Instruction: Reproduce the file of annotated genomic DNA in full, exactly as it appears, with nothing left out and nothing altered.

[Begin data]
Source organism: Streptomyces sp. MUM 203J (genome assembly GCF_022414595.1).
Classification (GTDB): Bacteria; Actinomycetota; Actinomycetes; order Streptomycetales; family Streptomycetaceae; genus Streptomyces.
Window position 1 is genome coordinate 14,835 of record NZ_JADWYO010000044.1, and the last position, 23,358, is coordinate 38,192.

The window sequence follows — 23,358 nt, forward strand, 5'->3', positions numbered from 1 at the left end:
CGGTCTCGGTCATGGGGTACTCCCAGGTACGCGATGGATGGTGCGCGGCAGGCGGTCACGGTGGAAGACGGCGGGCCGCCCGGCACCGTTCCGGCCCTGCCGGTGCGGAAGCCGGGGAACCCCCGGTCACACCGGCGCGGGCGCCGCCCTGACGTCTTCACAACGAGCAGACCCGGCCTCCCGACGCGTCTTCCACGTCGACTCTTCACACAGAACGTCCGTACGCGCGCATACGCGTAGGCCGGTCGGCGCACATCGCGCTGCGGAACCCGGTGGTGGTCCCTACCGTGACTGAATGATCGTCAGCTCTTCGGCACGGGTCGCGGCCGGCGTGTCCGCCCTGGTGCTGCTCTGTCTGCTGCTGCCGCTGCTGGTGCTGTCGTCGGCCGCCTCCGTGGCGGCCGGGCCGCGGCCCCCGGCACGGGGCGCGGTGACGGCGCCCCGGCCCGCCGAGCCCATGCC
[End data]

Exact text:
Source organism: Streptomyces sp. MUM 203J (genome assembly GCF_022414595.1).
Classification (GTDB): Bacteria; Actinomycetota; Actinomycetes; order Streptomycetales; family Streptomycetaceae; genus Streptomyces.
Window position 1 is genome coordinate 14,835 of record NZ_JADWYO010000044.1, and the last position, 23,358, is coordinate 38,192.

The window sequence follows — 23,358 nt, forward strand, 5'->3', positions numbered from 1 at the left end:
CGGTCTCGGTCATGGGGTACTCCCAGGTACGCGATGGATGGTGCGCGGCAGGCGGTCACGGTGGAAGACGGCGGGCCGCCCGGCACCGTTCCGGCCCTGCCGGTGCGGAAGCCGGGGAACCCCCGGTCACACCGGCGCGGGCGCCGCCCTGACGTCTTCACAACGAGCAGACCCGGCCTCCCGACGCGTCTTCCACGTCGACTCTTCACACAGAACGTCCGTACGCGCGCATACGCGTAGGCCGGTCGGCGCACATCGCGCTGCGGAACCCGGTGGTGGTCCCTACCGTGACTGAATGATCGTCAGCTCTTCGGCACGGGTCGCGGCCGGCGTGTCCGCCCTGGTGCTGCTCTGTCTGCTGCTGCCGCTGCTGGTGCTGTCGTCGGCCGCCTCCGTGGCGGCCGGGCCGCGGCCCCCGGCACGGGGCGCGGTGACGGCGCCCCGGCCCGCCGAGCCCATGCC